Effect of smoking on vitamin C and MDA: a cross sectional comparative study

Chandrashekar V. Kubihal, Hemalatha D. Naik


Background: Plasma gets exposed to the gases present in the smoke of the cigarette which leads to peroxidation. The ascorbic acid present in the body gets oxidized there is danger of derangement of lipid profile. The measure of malondialdehyde which is formed in lipid peroxidation reaction is indicative of oxidative stress. Oxidative stress seen among the smokers has been attributed to high MDA levels. Objective was to study the effect of smoking on vitamin C and MDA.

Methods: Present study was cross sectional study. Two groups of subjects were compared. Out of 100 study subjects, 25 were non smokers and were kept in one group. Remaining 75 were smokers. These two groups were compared to find out how the smoking habit affects the MDA as well as vitamin C levels among them.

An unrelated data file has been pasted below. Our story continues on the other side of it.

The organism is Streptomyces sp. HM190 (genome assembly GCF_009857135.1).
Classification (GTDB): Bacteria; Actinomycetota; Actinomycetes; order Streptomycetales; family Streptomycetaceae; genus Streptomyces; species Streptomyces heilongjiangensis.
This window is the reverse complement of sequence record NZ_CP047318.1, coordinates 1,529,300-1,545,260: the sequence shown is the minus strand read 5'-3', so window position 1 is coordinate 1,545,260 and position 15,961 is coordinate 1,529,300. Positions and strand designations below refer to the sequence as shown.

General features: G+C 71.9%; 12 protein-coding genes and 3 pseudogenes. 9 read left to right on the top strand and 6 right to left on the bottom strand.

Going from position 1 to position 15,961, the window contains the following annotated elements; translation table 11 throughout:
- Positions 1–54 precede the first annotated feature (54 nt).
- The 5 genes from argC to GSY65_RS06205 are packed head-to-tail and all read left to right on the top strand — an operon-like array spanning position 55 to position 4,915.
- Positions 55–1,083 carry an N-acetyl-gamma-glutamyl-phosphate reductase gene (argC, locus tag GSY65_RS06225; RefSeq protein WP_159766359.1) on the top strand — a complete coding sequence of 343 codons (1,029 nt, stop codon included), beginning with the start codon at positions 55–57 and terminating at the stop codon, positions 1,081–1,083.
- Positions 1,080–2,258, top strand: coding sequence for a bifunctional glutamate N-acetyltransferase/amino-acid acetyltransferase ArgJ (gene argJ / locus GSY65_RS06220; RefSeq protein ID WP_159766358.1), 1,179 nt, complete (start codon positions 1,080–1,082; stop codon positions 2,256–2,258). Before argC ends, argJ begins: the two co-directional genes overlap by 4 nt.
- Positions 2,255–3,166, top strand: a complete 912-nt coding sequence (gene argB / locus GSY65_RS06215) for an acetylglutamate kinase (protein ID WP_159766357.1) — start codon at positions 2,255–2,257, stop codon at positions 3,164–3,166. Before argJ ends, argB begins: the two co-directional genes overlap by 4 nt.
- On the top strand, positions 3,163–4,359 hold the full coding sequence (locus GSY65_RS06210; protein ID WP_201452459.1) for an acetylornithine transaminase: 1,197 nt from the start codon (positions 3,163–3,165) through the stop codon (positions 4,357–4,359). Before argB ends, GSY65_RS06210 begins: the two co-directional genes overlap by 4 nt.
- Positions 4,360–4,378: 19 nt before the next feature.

Results: The levels of MDA were more in smokers compared to those who did not smoke and this difference was significant. The levels of vitamin C were less in smokers compared to those who did not smoke and this difference was significant (p<0.05). It was found that the MDA levels were significantly more among all degrees of smokers. It was less in smokers with mild degree compared to smokers with heavy or moderate degree. Level of vitamin C was more in non smokers compared to smokers. Mild degree of smokers had better levels of vitamin C compared to moderate degree of smokers.

Conclusions: Smoking affects the vitamin C levels and MDA levels in the human body.


MDA, Peroxidation effect, Smoking, Vitamin C

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